More than a week after Hurricane Michael hit the Florida Panhandle, cities and towns along the Gulf Coast are struggling to begin the rebuilding process. It's been hampered by catastrophic damage not only to homes and businesses but also to vital infrastructure. NPR's Debbie Elliott has this look at what's ahead from the coastal town of Port St. Joe.

DEBBIE ELLIOTT, BYLINE: Mayor Bo Patterson drives his pickup truck around Port St. Joe to survey the town's losses.

BO PATTERSON: Everywhere you turn and go, you see some kind of destruction, whether it was wind damage or whether it was water - one of the two.

ELLIOTT: Patterson says Hurricane Michael pushed in a 13-foot storm surge that flooded the streets closest to St. Joseph Bay. The rest of town saw roofs ripped off, windows blown out and huge oak and pine trees toppled.

PATTERSON: Devastating, devastating. I don't know any other word to describe what you're seeing.

ELLIOTT: The roof is off the Baptist church, its steeple bent over. The high school is unusable. All the walls are gone from the Burger King. And Port St. Joe's two gas stations are destroyed, the fuel pumps torn from their concrete slabs.

PATTERSON: We can't even pump gas.

ELLIOTT: Now, how do you start to think about recovering from something like this?

PATTERSON: Well, first, cleanup. Get everything cleaned up you can and then start rebuilding. But as you can see, there's trees everywhere. You got to get all those trees and things out of the way before you can really go to work.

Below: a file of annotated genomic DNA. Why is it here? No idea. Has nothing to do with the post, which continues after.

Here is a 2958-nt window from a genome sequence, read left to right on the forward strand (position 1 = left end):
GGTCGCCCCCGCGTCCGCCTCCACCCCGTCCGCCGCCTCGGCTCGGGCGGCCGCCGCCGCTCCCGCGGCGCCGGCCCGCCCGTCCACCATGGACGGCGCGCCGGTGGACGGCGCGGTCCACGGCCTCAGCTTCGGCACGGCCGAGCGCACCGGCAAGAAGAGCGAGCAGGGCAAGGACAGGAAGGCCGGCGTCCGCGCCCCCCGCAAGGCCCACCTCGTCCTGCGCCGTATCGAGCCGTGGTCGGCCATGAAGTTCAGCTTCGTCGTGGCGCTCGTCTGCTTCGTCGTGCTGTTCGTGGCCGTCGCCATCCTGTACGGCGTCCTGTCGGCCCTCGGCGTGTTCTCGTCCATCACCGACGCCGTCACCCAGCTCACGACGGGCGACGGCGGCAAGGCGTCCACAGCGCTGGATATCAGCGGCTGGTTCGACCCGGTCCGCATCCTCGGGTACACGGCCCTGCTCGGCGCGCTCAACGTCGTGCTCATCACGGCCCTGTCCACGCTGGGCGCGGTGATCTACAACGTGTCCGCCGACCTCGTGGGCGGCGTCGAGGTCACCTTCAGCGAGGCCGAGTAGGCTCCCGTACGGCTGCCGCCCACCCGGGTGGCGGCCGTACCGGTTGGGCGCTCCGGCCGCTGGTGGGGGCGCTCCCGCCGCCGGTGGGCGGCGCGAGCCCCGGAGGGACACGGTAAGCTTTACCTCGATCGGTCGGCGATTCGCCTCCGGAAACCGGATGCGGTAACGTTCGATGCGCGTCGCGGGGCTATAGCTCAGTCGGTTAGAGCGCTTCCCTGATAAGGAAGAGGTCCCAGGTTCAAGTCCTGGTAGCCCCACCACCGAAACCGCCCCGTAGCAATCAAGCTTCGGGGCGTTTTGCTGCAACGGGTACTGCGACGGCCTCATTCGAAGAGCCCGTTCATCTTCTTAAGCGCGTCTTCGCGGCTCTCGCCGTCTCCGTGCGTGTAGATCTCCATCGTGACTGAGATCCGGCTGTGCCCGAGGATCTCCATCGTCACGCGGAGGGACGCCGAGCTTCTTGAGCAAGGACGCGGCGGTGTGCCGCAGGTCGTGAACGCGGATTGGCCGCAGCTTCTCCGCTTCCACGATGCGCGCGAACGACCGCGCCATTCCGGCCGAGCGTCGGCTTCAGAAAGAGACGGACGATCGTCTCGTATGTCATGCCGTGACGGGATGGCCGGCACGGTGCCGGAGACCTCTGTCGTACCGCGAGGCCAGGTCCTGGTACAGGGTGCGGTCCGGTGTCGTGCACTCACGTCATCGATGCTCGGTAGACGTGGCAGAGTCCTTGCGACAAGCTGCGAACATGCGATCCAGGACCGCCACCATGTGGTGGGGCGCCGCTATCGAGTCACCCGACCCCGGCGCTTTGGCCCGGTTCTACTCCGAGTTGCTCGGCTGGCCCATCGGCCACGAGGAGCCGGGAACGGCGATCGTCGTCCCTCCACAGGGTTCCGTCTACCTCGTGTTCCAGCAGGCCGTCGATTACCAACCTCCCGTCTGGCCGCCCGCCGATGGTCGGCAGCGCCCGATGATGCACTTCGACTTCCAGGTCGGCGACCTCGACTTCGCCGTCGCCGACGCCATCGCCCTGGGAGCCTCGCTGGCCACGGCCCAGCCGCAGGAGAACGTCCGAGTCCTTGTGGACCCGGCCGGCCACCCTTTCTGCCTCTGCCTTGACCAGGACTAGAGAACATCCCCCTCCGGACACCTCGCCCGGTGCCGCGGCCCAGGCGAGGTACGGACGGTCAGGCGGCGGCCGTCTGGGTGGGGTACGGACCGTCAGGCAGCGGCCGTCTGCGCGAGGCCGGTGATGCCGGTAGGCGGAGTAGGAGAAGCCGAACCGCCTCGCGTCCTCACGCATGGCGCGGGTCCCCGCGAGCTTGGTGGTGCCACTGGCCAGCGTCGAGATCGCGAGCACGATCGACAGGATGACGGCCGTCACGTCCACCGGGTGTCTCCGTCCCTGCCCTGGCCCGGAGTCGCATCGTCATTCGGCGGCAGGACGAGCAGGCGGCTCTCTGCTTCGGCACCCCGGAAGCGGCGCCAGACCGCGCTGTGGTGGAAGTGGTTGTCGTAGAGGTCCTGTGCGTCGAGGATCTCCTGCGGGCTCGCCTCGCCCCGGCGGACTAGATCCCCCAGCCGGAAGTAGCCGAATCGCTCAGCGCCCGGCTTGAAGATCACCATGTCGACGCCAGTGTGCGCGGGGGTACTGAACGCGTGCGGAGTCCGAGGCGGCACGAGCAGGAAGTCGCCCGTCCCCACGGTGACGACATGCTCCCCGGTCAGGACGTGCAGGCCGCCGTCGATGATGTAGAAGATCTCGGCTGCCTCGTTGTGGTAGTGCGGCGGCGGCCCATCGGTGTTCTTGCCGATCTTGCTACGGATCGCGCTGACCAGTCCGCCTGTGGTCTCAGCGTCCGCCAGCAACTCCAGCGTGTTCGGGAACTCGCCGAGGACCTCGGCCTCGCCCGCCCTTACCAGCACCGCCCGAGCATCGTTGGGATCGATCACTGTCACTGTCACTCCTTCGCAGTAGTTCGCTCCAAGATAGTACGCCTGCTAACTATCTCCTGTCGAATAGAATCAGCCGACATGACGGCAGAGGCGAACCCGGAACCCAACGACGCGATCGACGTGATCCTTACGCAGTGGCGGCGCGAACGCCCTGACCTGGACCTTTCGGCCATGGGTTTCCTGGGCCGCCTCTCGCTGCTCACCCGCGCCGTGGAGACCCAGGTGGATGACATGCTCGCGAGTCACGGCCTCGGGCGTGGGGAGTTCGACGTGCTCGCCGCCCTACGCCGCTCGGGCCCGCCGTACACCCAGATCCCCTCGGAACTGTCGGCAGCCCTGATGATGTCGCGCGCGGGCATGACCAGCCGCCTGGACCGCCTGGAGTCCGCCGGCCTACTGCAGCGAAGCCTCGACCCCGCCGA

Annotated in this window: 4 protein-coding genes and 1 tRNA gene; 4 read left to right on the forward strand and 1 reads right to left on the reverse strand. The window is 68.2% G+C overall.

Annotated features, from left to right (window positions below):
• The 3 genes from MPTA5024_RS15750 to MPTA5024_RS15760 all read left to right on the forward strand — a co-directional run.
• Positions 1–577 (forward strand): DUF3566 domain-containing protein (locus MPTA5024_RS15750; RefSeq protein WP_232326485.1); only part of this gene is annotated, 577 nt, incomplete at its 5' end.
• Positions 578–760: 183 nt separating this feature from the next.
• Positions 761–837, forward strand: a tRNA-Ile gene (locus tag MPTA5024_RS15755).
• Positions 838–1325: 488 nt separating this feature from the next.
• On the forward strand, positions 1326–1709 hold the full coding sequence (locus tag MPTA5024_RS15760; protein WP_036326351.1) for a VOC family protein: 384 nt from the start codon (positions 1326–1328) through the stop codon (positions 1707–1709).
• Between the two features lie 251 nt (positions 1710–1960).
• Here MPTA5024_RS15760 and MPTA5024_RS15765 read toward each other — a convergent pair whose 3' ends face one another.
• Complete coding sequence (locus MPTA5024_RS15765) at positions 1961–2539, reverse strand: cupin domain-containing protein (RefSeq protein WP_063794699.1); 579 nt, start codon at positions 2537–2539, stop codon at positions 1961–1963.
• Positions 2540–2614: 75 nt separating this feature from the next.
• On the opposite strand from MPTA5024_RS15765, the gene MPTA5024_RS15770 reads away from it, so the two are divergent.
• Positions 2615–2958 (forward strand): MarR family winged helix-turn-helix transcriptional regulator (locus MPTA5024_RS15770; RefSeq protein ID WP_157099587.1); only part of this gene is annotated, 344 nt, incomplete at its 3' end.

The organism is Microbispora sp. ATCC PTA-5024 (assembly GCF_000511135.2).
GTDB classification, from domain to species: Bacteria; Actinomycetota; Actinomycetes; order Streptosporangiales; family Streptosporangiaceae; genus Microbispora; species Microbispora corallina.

ELLIOTT: Backhoes are clearing trees from the roads, and crews are working on most streets to replace utility poles.

(SOUNDBITE OF CHAINSAW RUNNING)

PATTERSON: And see that? You hear that sound a lot - that sound right there - up into almost dark you hear - they're doing all day long.

ELLIOTT: The chainsaw.

PATTERSON: The chainsaw, right.

ELLIOTT: Residents are cutting up downed trees and mucking out their homes.

PATTERSON: And it's just about every street you go down that you will see destruction like that. I mean, the people are just - all they own is now out by the road to be thrown away.

ELLIOTT: Couches, mattresses and piles of soaked clothing are stacked up curbside.

ALESHA SMILEY: We got to get that bed up. You ready?

ELLIOTT: Alesha Smiley and her brother are clearing out the flooded apartment she shares with her grandmother, an elderly amputee in poor health.

SMILEY: Devastating. It is depressing. I try not to think about it too hard, but it's been a lot of people coming in and helping.

ELLIOTT: Mayor Patterson says the city has been getting help from relief agencies and the state and federal governments. He admits this small town of 3,500 is at the mercy of outside help because its main tax base - tourism and water and sewer bills - has been decimated.

PATTERSON: We don't know how we'll pay our bills, I mean, seriously.

How y'all doing?

ELLIOTT: Patterson does see signs of progress as he drives through a neighborhood on the west side of town.

PATTERSON: How about it, my man?

I think most of the people in this area now do have power, so that's good.

ELLIOTT: He stops at an old high-school gym that's been converted to an emergency supply center. Port St. Joe City Commissioner Eric Langston is here, heartened to see people working together.

ERIC LANGSTON: We still have some things to look forward to. We're still here. We're still breathing. So the worst has already happened, I mean, far as the hurricane. All we can do now is look ahead and try to rebuild.

ELLIOTT: But, he says, it will be a long time before Port St. Joe gets back to a sense of normalcy. Back on the road, Mayor Bo Patterson shows me the damage in the downtown business district. The roof is off his pest control business.

PATTERSON: It's unbelievable.

ELLIOTT: He contemplates the rebuilding that's ahead.

PATTERSON: It's going to take years. And I'm hoping the city can survive it.

ELLIOTT: Debbie Elliott, NPR News, Port St. Joe, Fla. Transcript provided by NPR, Copyright NPR.